Price at publication: $200

  • Filter Type: Carbon, ion exchange, microfiltration
  • Filter Replacement: Every 300 gallons/six months
  • Certification: IAPMO, ANSI, NSF

Best Whole House

Express Water Heavy Metal Whole House Water Filter

Express Water Heavy Metal

Home Depot

Pros: This system is fantastic for large households and is unlikely to affect water pressure. 

Cons: The filters need to be extra tight to prevent leaks. This system also won’t noticeably reduce the hardness of hard water.

If you’re looking for a whole-house system to give you filtered water from every tap, this model is a pretty solid choice. Set in a stainless steel frame, it uses a three-stage filter — KDF, sediment filtration, and an activated carbon block — that removes heavy metals, chlorine, fungi, dirt, as well as bad odors and tastes. This system allows for a steady flow of 15 gallons per minute, so you shouldn’t notice any change in water pressure after installation.  

While it is a little trickier to install than an under-sink model, once it’s in, the filter replacements are quite simple. Best of all, each filter set is good for up to 100,000 gallons of water. You’ll only have to replace the filters once or twice a year, depending on how much water your household uses. 

Price at publication: $485

  • Filter Type: Sediment, KDF, activated carbon block
  • Filter Replacement: 100,000 gallons/six to 12 months
  • Certification: NSF, ANSI

Best Pitcher

ZeroWater 10 Cup Round Water Filter Pitcher

ZeroWater 10 Cup Round Water Filter Pitcher


Pros:  This pitcher filters out over 99 percent of total dissolved solids and comes with its own water quality meter.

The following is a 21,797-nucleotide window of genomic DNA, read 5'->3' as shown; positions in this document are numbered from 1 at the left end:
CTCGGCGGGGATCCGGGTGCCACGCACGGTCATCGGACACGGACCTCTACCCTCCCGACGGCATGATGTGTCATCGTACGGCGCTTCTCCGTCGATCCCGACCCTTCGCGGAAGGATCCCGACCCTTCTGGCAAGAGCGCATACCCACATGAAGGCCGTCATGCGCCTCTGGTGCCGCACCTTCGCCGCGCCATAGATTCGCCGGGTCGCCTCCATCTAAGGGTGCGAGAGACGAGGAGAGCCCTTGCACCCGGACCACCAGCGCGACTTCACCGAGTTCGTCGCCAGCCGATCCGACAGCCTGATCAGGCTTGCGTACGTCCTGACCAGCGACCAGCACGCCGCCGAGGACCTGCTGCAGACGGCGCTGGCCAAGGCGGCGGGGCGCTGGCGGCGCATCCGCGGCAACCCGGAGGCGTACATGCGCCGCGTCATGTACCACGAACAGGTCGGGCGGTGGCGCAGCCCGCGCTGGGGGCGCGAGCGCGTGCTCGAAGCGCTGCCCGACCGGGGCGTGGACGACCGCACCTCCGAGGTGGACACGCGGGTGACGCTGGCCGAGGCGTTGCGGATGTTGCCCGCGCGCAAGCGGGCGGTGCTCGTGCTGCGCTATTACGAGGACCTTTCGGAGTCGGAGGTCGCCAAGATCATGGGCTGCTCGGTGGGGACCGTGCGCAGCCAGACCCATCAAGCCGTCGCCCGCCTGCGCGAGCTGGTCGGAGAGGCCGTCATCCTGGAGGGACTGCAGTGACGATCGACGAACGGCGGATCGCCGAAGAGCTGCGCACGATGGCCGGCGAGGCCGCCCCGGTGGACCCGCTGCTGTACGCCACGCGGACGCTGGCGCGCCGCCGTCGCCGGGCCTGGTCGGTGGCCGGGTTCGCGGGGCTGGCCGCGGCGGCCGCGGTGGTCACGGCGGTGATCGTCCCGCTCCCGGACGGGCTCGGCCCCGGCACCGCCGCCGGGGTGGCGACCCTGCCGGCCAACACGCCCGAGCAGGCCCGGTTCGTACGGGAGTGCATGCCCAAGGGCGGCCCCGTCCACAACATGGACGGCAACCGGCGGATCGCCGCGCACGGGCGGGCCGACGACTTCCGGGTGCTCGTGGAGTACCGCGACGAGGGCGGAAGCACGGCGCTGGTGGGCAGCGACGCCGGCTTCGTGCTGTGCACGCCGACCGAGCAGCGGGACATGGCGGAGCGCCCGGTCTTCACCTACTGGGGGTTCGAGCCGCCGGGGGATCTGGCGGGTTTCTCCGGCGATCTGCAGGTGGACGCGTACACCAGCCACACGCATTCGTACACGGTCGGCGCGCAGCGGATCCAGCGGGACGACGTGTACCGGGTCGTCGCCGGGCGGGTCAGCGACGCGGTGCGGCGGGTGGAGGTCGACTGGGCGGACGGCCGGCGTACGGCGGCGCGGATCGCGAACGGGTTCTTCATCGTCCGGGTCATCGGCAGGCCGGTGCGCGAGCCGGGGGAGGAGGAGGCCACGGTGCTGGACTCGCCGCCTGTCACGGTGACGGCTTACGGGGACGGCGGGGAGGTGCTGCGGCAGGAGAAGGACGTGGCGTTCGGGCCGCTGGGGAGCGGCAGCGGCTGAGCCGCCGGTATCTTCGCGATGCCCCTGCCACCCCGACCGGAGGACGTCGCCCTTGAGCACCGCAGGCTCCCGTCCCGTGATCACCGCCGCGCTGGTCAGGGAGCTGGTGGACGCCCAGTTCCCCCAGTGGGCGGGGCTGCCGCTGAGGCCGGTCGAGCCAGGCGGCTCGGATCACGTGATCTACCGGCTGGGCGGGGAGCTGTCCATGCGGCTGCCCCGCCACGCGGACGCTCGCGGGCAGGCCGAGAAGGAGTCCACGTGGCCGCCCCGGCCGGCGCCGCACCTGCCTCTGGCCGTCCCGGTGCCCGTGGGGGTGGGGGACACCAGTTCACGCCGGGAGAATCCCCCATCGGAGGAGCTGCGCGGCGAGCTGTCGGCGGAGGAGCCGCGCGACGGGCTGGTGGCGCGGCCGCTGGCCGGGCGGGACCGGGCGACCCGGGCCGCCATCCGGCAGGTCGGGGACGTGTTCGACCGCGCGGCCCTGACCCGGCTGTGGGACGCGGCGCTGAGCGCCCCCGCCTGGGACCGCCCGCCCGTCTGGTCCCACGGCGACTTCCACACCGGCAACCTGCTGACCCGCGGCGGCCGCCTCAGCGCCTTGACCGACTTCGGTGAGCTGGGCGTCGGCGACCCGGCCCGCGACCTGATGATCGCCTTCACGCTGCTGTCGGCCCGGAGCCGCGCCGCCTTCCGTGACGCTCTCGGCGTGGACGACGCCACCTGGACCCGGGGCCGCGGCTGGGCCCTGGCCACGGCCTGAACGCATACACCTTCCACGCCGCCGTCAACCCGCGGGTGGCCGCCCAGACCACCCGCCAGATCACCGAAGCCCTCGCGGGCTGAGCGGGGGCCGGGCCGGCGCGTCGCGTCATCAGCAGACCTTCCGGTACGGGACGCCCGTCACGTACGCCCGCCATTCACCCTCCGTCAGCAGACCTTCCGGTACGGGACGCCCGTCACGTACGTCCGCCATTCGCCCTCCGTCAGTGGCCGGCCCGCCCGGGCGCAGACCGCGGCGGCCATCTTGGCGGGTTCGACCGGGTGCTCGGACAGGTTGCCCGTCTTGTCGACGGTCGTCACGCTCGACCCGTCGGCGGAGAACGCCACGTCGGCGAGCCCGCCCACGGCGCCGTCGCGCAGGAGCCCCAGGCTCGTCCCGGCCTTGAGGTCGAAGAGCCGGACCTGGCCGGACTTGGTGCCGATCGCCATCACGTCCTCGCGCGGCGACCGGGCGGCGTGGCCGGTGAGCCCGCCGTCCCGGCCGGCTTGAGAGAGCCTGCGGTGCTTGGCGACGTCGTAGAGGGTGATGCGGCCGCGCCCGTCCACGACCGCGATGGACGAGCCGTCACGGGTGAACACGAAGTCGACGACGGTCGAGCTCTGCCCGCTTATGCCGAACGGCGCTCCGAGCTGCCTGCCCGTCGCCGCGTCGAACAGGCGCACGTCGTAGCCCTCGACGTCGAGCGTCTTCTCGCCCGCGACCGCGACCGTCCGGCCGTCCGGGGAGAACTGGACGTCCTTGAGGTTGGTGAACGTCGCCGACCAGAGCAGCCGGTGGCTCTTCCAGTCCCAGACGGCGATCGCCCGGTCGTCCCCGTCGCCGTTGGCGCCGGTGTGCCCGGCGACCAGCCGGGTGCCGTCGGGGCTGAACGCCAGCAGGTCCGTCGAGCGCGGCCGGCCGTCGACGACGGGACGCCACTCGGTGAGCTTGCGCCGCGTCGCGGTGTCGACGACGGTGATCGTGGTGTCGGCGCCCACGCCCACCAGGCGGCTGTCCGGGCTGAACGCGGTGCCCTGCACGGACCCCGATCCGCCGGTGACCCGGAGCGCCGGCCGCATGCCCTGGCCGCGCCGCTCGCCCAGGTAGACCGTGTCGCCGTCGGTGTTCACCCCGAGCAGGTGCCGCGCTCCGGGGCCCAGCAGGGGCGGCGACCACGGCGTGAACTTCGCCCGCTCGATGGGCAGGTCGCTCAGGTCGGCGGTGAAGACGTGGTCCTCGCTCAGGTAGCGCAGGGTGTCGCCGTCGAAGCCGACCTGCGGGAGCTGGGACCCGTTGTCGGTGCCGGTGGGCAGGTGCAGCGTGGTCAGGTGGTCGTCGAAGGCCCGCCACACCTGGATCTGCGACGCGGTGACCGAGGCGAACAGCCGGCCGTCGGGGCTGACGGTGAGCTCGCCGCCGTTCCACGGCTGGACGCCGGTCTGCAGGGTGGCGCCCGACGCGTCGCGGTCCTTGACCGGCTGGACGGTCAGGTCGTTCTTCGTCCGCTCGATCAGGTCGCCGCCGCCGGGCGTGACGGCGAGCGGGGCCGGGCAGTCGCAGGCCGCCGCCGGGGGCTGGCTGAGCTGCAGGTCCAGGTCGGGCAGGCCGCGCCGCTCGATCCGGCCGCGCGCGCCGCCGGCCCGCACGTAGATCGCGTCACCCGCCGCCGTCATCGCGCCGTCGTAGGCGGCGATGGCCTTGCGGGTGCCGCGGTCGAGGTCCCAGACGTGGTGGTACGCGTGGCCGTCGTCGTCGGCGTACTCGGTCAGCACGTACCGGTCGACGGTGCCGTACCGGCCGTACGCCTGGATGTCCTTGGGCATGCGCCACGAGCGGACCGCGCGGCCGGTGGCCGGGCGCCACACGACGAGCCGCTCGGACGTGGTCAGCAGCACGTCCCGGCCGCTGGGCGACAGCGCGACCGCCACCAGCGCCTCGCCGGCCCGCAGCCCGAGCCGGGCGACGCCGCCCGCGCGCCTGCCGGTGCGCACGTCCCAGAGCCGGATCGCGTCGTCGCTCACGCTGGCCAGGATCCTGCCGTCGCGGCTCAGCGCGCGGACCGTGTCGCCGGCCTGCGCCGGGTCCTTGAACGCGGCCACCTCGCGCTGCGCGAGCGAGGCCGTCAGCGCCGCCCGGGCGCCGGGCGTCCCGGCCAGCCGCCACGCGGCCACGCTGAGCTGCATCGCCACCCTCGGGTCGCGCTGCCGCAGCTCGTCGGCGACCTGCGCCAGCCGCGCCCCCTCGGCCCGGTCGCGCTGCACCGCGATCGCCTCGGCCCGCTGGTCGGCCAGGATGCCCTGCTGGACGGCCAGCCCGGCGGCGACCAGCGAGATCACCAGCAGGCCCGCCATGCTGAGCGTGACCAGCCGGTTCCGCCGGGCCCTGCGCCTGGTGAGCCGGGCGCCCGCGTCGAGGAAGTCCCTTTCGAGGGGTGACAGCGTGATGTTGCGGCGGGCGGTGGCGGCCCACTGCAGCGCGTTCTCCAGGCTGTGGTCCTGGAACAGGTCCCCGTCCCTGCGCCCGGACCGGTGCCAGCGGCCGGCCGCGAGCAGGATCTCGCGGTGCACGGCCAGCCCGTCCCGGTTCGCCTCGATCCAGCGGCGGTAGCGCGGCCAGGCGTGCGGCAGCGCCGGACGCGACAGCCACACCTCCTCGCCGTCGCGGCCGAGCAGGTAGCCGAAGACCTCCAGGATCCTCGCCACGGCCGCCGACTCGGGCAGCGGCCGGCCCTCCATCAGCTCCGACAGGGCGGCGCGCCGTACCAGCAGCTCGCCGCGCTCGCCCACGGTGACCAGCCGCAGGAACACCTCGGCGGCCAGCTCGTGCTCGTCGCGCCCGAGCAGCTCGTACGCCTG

Cons: The filtration process is a bit slow, so it takes longer for the top chamber to empty. 

Pitcher-style filters are one of the easiest ways to achieve filtered water since they require minimal setup and typically take up little space. This BPA-free pitcher from ZeroWater offers a 10-cup capacity and uses a five-stage filtration system that removes 99.6 percent of total dissolved solids (TDS), including heavy metals like lead, copper, and mercury as well as chlorine and fluoride. 

To use, just fill up the upper reservoir with tap water and cover it with the lid. The water will flow through the filter and be ready to drink within a few minutes. You can store the pitcher in the refrigerator or countertop, depending on the temperature you prefer. This pitcher includes a water quality meter so you can know when the filter needs replacing. It only takes a few seconds to change the filter, so it’s a breeze to use.

Price at publication: $33

  • Filter Type: Carbon, ion exchange
  • Filter Replacement: After 40 gallons 
  • Certification: NSF

Best Filtered Water Bottle

GRAYL Geopress Water Purifier

Grayl Geopress Water Purifier


Pros: This water bottle is the ultimate portable filter since it also addresses waterborne pathogens — perfect for camping.

Cons: It’s a bit heavy for hiking and backpacking even without water, and it’s more expensive than other portable options.

There are plenty of options when it comes to water bottles with their own filtration systems, but none are quite as effective as this 24-ounce version from Grayl. Designed to be used both indoors and outdoors, this bottle’s filter can tackle pathogens that live in water (viruses, bacteria, and protozoa) making it an ideal option for campers and hikers who may have to refill their bottles from a river or stream. In addition, the filter’s activated carbon layers also address chemicals, heavy metals, and unwanted flavors and odors. Another feature that sets this bottle apart is its open spout (versus a straw that requires suction), making it easier to drink from.

It’s designed for rugged excursions, so some may find its appearance on the utilitarian side, but it stands up well to heavy use and can withstand a six-foot drop while full. While it may be overkill if you’re just filling water from the tap, one filter can process 300 cycles before having to be replaced (or three years, whichever comes first).